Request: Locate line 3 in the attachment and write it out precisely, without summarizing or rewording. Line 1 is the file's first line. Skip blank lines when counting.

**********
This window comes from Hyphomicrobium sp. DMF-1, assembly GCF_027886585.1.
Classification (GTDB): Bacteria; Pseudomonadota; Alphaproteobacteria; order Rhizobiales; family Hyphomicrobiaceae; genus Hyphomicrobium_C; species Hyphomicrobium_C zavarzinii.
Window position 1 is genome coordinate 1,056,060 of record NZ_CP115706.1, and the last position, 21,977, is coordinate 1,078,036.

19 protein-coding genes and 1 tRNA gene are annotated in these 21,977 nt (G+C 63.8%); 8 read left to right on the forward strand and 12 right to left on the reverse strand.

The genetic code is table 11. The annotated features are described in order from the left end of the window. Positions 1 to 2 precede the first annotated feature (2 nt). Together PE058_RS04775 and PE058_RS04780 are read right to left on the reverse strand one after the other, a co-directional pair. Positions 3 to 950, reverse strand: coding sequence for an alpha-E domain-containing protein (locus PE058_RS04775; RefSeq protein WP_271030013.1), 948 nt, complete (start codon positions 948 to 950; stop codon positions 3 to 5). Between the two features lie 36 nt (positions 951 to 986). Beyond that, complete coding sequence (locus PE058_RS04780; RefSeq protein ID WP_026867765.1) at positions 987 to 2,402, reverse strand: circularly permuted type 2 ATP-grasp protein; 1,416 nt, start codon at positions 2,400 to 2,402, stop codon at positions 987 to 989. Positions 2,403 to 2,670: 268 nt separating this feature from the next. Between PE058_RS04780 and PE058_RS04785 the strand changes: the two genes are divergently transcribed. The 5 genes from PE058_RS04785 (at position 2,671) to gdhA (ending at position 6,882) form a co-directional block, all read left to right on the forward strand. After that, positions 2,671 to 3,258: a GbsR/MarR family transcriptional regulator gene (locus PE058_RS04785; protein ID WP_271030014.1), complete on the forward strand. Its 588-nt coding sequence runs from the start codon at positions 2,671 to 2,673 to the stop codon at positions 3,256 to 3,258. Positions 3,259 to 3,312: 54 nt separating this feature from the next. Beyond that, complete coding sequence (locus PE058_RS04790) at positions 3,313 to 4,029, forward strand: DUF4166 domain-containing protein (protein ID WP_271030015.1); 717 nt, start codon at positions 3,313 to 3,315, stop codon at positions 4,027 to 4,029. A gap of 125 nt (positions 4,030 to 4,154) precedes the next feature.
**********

Window position 1 is genome coordinate 1,056,060 of record NZ_CP115706.1, and the last position, 21,977, is coordinate 1,078,036.